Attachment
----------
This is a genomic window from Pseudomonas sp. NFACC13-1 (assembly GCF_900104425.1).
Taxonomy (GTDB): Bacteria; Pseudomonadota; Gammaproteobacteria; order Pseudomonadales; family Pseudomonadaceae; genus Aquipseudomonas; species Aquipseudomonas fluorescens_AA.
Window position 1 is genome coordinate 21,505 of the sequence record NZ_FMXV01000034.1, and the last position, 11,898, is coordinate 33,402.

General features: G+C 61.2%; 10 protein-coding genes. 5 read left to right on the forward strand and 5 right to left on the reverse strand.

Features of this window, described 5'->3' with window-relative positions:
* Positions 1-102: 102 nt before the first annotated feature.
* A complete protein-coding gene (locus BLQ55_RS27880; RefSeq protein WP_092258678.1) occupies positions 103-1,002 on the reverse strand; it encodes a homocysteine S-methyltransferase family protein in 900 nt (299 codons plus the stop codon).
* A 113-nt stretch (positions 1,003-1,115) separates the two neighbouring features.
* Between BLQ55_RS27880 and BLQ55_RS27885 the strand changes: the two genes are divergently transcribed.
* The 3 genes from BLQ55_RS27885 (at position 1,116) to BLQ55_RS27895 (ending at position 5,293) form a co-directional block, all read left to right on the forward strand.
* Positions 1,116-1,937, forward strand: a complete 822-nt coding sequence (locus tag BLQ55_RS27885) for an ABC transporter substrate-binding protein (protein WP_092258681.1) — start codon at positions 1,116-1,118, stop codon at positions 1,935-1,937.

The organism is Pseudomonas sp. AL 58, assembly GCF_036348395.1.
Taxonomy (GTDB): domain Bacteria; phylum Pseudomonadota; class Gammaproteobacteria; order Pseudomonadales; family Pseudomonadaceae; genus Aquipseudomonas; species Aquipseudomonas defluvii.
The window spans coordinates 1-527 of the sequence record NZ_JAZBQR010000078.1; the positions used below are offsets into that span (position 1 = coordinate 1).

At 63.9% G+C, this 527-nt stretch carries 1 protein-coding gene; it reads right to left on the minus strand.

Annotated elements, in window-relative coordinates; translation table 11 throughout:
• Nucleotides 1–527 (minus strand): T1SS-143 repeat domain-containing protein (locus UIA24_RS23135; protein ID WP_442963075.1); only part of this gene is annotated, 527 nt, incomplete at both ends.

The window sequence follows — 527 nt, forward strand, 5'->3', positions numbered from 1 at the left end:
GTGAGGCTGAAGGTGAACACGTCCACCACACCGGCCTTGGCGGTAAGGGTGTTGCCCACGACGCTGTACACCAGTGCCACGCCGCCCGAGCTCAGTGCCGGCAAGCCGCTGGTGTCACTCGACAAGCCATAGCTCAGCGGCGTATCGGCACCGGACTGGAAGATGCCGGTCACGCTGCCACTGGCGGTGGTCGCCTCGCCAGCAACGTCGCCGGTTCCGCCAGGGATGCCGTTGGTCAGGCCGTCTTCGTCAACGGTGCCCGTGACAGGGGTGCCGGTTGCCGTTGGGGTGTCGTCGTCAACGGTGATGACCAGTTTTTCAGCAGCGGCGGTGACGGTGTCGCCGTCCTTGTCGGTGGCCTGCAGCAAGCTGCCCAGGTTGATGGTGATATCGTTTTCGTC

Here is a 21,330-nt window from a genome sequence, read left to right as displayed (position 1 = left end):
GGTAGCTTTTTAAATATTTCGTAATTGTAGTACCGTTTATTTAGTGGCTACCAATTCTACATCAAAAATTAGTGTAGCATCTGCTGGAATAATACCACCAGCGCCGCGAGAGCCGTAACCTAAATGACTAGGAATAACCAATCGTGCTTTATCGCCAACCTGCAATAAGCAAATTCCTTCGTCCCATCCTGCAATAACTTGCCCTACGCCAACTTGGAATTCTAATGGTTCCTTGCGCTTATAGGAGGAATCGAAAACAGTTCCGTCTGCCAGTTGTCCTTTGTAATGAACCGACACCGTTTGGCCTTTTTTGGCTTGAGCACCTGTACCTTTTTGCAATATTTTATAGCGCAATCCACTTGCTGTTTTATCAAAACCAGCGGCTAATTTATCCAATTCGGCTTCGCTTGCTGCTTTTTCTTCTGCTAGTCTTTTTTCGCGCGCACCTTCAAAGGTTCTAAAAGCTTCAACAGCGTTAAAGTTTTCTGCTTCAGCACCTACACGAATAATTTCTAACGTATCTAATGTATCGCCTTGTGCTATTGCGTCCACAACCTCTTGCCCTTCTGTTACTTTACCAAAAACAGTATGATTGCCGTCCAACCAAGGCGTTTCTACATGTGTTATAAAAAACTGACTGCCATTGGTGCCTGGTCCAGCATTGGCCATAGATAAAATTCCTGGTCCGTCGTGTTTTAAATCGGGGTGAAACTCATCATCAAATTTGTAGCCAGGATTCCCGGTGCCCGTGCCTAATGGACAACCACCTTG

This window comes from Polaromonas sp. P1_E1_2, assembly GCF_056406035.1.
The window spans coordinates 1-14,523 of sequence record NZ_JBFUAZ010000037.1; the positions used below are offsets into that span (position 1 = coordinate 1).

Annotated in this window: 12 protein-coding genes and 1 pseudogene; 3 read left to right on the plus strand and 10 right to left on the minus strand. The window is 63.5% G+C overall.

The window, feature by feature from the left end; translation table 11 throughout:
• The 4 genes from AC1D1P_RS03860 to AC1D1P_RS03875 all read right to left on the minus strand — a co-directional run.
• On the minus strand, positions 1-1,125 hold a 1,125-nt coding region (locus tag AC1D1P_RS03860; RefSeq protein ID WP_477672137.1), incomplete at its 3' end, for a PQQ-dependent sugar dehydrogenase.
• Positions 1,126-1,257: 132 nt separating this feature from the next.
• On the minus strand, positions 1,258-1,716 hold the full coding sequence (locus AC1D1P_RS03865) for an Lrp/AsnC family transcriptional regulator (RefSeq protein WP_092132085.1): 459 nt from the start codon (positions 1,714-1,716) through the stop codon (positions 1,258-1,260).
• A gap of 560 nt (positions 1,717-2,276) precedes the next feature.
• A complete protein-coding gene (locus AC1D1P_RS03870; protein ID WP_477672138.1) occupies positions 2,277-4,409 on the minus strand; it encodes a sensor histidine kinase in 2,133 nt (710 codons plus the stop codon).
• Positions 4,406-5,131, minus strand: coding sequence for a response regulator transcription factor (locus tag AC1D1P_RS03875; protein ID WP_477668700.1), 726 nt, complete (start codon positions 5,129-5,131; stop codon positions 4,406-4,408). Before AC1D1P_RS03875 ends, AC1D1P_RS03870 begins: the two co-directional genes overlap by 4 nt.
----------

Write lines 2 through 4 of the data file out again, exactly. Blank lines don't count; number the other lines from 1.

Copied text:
Taxonomy (GTDB): Bacteria; Pseudomonadota; Gammaproteobacteria; order Pseudomonadales; family Pseudomonadaceae; genus Aquipseudomonas; species Aquipseudomonas fluorescens_AA.
Window position 1 is genome coordinate 21,505 of the sequence record NZ_FMXV01000034.1, and the last position, 11,898, is coordinate 33,402.

General features: G+C 61.2%; 10 protein-coding genes. 5 read left to right on the forward strand and 5 right to left on the reverse strand.